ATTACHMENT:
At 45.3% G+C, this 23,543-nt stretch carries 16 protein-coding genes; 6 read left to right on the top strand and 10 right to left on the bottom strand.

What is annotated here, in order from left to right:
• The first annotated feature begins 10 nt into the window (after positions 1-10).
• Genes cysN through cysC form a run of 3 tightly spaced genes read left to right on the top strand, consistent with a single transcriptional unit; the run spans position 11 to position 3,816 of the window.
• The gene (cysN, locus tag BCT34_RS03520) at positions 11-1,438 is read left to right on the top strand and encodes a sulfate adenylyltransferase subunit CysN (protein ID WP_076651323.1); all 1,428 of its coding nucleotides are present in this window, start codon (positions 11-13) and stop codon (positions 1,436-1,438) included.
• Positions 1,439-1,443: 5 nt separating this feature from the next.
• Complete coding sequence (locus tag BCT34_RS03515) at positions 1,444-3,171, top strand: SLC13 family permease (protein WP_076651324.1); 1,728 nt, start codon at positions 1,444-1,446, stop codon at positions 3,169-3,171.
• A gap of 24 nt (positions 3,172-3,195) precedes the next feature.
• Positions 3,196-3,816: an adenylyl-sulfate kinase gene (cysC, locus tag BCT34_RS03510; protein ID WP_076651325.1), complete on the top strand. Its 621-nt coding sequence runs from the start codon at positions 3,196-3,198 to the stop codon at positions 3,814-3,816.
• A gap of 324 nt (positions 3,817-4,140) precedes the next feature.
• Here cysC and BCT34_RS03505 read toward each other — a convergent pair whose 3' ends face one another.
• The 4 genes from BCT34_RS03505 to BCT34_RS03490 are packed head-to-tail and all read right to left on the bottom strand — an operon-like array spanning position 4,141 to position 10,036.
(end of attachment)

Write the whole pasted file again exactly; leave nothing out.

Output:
At 45.3% G+C, this 23,543-nt stretch carries 16 protein-coding genes; 6 read left to right on the top strand and 10 right to left on the bottom strand.

What is annotated here, in order from left to right:
• The first annotated feature begins 10 nt into the window (after positions 1-10).
• Genes cysN through cysC form a run of 3 tightly spaced genes read left to right on the top strand, consistent with a single transcriptional unit; the run spans position 11 to position 3,816 of the window.
• The gene (cysN, locus tag BCT34_RS03520) at positions 11-1,438 is read left to right on the top strand and encodes a sulfate adenylyltransferase subunit CysN (protein ID WP_076651323.1); all 1,428 of its coding nucleotides are present in this window, start codon (positions 11-13) and stop codon (positions 1,436-1,438) included.
• Positions 1,439-1,443: 5 nt separating this feature from the next.
• Complete coding sequence (locus tag BCT34_RS03515) at positions 1,444-3,171, top strand: SLC13 family permease (protein WP_076651324.1); 1,728 nt, start codon at positions 1,444-1,446, stop codon at positions 3,169-3,171.
• A gap of 24 nt (positions 3,172-3,195) precedes the next feature.
• Positions 3,196-3,816: an adenylyl-sulfate kinase gene (cysC, locus tag BCT34_RS03510; protein ID WP_076651325.1), complete on the top strand. Its 621-nt coding sequence runs from the start codon at positions 3,196-3,198 to the stop codon at positions 3,814-3,816.
• A gap of 324 nt (positions 3,817-4,140) precedes the next feature.
• Here cysC and BCT34_RS03505 read toward each other — a convergent pair whose 3' ends face one another.
• The 4 genes from BCT34_RS03505 to BCT34_RS03490 are packed head-to-tail and all read right to left on the bottom strand — an operon-like array spanning position 4,141 to position 10,036.